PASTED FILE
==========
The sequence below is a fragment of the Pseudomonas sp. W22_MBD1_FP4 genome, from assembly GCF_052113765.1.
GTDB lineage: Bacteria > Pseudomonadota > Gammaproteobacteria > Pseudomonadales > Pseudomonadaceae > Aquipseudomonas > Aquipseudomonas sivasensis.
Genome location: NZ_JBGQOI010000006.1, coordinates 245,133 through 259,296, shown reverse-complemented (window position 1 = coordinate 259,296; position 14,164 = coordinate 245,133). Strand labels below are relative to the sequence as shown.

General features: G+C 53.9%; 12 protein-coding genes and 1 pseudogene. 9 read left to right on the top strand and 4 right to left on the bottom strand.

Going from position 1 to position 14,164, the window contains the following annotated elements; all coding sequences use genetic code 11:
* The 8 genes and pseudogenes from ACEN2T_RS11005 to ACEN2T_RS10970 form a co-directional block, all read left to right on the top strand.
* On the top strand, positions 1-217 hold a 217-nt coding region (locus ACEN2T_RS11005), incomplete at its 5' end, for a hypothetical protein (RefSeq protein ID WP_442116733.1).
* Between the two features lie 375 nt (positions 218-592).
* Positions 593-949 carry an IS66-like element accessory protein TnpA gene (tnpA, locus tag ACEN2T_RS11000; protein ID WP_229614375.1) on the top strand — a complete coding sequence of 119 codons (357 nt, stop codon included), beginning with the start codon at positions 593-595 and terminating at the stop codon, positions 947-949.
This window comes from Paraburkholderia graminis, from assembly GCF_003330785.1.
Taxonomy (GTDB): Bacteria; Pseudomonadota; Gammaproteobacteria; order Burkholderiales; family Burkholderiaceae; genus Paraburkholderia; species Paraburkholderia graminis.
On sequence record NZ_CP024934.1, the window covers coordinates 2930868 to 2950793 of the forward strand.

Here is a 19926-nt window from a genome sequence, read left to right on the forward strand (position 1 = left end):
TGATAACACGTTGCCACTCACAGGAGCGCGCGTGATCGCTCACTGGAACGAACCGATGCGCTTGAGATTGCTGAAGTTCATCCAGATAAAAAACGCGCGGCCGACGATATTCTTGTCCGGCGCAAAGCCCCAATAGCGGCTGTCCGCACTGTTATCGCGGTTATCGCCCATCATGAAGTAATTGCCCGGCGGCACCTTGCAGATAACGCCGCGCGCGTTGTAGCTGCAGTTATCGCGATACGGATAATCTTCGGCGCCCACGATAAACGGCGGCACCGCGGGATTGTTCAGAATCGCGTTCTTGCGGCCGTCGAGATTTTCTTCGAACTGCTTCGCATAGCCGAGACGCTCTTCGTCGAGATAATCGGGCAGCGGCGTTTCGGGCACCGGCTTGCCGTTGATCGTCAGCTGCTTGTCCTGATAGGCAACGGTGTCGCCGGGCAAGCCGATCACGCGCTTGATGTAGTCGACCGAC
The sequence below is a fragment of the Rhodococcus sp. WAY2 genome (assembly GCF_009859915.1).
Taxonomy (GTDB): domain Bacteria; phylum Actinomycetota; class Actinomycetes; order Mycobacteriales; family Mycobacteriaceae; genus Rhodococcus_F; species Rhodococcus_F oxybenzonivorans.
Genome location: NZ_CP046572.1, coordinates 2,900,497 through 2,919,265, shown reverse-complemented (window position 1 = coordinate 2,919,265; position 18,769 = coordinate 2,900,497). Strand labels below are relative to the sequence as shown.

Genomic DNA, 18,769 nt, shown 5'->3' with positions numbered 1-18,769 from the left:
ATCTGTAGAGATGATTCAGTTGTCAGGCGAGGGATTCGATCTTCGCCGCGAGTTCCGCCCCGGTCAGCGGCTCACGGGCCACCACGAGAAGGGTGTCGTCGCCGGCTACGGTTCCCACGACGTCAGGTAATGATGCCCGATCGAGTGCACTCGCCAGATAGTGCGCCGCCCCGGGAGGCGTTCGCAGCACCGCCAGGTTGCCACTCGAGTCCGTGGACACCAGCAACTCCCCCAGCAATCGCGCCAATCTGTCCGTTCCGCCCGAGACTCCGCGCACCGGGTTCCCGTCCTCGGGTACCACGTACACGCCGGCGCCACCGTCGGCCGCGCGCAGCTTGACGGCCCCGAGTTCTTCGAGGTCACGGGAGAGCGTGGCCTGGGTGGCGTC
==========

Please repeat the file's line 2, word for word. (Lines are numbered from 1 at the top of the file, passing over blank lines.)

GTDB lineage: Bacteria > Pseudomonadota > Gammaproteobacteria > Pseudomonadales > Pseudomonadaceae > Aquipseudomonas > Aquipseudomonas sivasensis.